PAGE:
I am a Housing Board flat resident who suffers from the effects of second-hand smoke from inconsiderate neighbours living below.
Numerous attempts to resolve the problem have failed.
We end up having to seal our windows because we are helpless without any regulation in place.
The harmful effects of second-hand smoke, especially to young children, are well known.
So, what Senior Minister of State for Health Amy Khor said is somewhat surprising. She stated that "an intrusive regulatory approach to tackling neighbourly issues could ultimately be even more detrimental to community harmony " (NEA officers get more powers to investigate smoking violations; Sept 11).
In my view, doing nothing to solve the problem of second-hand smoke suffered by neighbours will allow any disharmony between smoking and non-smoking neighbours to only continue.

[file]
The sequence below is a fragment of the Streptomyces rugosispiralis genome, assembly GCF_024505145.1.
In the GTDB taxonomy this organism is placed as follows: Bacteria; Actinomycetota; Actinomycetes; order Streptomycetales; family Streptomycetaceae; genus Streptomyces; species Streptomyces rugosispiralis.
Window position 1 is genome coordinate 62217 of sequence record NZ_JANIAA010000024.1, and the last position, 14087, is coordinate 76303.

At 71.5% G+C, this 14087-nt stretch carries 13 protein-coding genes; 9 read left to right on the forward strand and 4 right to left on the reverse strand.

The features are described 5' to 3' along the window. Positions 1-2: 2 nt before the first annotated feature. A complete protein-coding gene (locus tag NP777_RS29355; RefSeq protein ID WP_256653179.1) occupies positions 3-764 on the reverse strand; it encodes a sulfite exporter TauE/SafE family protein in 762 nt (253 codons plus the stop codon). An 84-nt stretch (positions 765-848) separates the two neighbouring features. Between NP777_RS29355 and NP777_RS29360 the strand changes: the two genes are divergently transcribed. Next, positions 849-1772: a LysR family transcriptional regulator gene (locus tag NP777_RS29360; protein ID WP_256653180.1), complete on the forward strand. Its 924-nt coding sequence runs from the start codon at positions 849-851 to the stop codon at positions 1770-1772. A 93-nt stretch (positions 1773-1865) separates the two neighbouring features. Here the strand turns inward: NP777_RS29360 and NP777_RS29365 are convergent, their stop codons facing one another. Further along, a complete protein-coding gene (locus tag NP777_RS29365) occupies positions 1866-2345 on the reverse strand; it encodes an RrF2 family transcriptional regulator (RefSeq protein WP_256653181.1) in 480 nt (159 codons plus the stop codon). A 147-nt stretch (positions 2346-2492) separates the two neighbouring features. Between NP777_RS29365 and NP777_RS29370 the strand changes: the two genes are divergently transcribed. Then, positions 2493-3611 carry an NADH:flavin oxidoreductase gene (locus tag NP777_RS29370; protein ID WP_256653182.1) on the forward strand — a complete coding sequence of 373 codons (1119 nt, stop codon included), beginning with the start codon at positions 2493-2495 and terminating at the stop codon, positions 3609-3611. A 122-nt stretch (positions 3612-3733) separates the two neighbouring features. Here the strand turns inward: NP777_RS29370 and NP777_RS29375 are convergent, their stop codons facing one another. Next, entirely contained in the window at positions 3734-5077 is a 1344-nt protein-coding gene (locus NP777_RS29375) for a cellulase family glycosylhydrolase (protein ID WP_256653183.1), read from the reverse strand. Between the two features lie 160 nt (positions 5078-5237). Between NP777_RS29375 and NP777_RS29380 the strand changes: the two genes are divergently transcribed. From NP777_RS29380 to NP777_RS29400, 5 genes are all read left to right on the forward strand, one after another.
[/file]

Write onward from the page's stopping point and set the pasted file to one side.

This is even more detrimental to community harmony.
It was also mentioned that to regulate smoking in one's residential unit intrudes on the privacy of the occupant.
If I may use another law as an example: Under the Penal Code, it is illegal to walk around in one's residential unit in a manner which constitutes indecent exposure, where such conduct is visible to other neighbours.
I am supportive of this law. I am referring to it here to show that there should be no concerns over intruding on privacy if we were to enforce no smoking within residential units.
Very often, in a residential unit where there are smokers, there could be young children as well.
There is a mix of smokers and non-smokers residing in each residential block and it is tricky balancing the needs of both.
But surely the overall health of the majority should take precedence?
I urge the authority to consider a regulation on no smoking within residential units.
Perhaps the Housing and Development Board should review this instead of the National Environment Agency.